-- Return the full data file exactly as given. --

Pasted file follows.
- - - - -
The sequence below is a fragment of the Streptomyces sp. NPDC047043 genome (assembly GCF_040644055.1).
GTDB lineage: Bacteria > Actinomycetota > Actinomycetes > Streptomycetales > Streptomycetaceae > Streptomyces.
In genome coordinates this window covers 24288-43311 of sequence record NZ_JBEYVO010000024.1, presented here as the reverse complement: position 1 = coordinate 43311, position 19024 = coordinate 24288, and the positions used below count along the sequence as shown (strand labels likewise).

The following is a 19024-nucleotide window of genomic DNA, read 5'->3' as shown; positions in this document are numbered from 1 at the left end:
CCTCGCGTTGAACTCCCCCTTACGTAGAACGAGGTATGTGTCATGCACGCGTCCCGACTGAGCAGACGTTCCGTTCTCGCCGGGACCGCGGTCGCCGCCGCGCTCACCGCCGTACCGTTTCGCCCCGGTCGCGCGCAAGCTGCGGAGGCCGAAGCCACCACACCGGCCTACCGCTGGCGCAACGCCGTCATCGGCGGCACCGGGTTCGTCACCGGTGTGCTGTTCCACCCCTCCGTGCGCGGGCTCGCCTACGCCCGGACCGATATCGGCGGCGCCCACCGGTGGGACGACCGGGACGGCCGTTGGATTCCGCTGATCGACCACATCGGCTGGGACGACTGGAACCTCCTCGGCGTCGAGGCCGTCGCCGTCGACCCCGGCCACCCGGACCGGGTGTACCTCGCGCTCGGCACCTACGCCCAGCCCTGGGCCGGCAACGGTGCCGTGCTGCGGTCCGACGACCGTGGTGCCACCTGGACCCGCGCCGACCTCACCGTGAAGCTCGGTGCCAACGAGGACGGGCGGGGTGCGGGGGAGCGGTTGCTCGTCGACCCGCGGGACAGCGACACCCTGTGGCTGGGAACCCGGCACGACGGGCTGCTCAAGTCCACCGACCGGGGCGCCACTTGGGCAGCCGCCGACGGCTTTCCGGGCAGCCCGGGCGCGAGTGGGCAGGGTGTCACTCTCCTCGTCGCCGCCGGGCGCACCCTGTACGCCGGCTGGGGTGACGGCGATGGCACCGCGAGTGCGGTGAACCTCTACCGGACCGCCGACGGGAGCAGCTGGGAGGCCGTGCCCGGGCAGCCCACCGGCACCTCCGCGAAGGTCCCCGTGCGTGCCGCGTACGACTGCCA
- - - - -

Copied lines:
The sequence below is a fragment of the Streptomyces sp. NPDC047043 genome (assembly GCF_040644055.1).
GTDB lineage: Bacteria > Actinomycetota > Actinomycetes > Streptomycetales > Streptomycetaceae > Streptomyces.
In genome coordinates this window covers 24288-43311 of sequence record NZ_JBEYVO010000024.1, presented here as the reverse complement: position 1 = coordinate 43311, position 19024 = coordinate 24288, and the positions used below count along the sequence as shown (strand labels likewise).

The following is a 19024-nucleotide window of genomic DNA, read 5'->3' as shown; positions in this document are numbered from 1 at the left end:
CCTCGCGTTGAACTCCCCCTTACGTAGAACGAGGTATGTGTCATGCACGCGTCCCGACTGAGCAGACGTTCCGTTCTCGCCGGGACCGCGGTCGCCGCCGCGCTCACCGCCGTACCGTTTCGCCCCGGTCGCGCGCAAGCTGCGGAGGCCGAAGCCACCACACCGGCCTACCGCTGGCGCAACGCCGTCATCGGCGGCACCGGGTTCGTCACCGGTGTGCTGTTCCACCCCTCCGTGCGCGGGCTCGCCTACGCCCGGACCGATATCGGCGGCGCCCACCGGTGGGACGACCGGGACGGCCGTTGGATTCCGCTGATCGACCACATCGGCTGGGACGACTGGAACCTCCTCGGCGTCGAGGCCGTCGCCGTCGACCCCGGCCACCCGGACCGGGTGTACCTCGCGCTCGGCACCTACGCCCAGCCCTGGGCCGGCAACGGTGCCGTGCTGCGGTCCGACGACCGTGGTGCCACCTGGACCCGCGCCGACCTCACCGTGAAGCTCGGTGCCAACGAGGACGGGCGGGGTGCGGGGGAGCGGTTGCTCGTCGACCCGCGGGACAGCGACACCCTGTGGCTGGGAACCCGGCACGACGGGCTGCTCAAGTCCACCGACCGGGGCGCCACTTGGGCAGCCGCCGACGGCTTTCCGGGCAGCCCGGGCGCGAGTGGGCAGGGTGTCACTCTCCTCGTCGCCGCCGGGCGCACCCTGTACGCCGGCTGGGGTGACGGCGATGGCACCGCGAGTGCGGTGAACCTCTACCGGACCGCCGACGGGAGCAGCTGGGAGGCCGTGCCCGGGCAGCCCACCGGCACCTCCGCGAAGGTCCCCGTGCGTGCCGCGTACGACTGCCA